While job openings stand at near-record highs and unemployment hovers at near-record lows, millions of unemployed or underemployed Americans can’t find work that pays a family-supporting wage. Yet the country still addresses workforce issues much as it did 30 years ago. Dozens of overlapping federal, state, and local programs with thousands of pages of discretion-limiting rules make it difficult for aspiring workers to navigate a path to economic advancement.
The workforce development efforts in most cities and states are fragmented and don’t function as cohesive regional systems. They focus largely on employment, less on mobility and even less on those who, for reasons of birth, exposure to trauma, lack of access, and structural barriers, are poorly served by the current K–12 pipeline. Too often, employers lean on two- and four-year degrees as proxies for the skills that prospective employees can effectively acquire through training and on-the-job experience.
It doesn’t have to be this way. Beginning shortly before the start of the pandemic and continuing once the situation had stabilized, we set out to identify policies and programs that help aspiring workers on the path to greater economic mobility. For our book Growing Fairly: How to Build Opportunity and Equity in Workforce Development, we spoke to hundreds of individuals in the public, private, and social sectors. From our conversations, we developed 10 principles for architecting a more effective and more equitable workforce development system. The principles fall into three categories: those that apply to the diverse skills needs of the populations the system serves, those that distinguish high-performing programs, and those that apply to the system overall.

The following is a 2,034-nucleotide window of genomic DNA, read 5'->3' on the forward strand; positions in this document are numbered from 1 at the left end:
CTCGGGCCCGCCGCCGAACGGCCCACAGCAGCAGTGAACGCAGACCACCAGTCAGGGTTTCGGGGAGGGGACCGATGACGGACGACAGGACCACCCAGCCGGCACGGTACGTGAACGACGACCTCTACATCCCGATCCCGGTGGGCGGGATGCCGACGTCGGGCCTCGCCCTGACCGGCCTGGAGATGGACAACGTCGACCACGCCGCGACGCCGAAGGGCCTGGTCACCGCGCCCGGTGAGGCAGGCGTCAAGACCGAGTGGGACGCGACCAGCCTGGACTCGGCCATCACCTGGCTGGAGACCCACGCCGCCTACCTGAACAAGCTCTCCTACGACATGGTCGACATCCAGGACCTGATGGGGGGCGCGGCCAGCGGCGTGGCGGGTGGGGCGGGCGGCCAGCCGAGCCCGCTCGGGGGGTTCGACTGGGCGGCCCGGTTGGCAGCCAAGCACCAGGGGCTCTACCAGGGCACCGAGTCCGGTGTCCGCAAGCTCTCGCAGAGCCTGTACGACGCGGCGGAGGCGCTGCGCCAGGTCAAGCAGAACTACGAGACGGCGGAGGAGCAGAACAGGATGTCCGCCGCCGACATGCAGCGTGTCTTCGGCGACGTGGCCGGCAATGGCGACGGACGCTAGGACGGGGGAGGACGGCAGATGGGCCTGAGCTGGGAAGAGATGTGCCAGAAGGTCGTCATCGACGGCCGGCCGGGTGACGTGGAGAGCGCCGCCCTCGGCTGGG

Weaving these principles into a cohesive whole begins with an understanding of varying needs, skill-specific and otherwise, of a region’s labor force. We must think expansively about what constitutes training to include occupational and sectoral training, career readiness, and executive skills functioning.
Personalized Interventions, Contextualized Learning
While the content of training programs varies, high-performing workforce organizations share similar characteristics. They personalize their interventions to respond to the unique circumstances of the individuals they serve. They contextualize learning, often combining occupational or sectoral training with adult basic education, courses for English learners, and/or career readiness training. They also provide coaching and wraparound services or referrals to other providers that offer such services in recognition of the personal challenges and family caregiving responsibilities aspiring workers frequently face. And they offer bridges or on-ramps to employment in partnership with employers through internships, apprenticeships, and sectoral initiatives.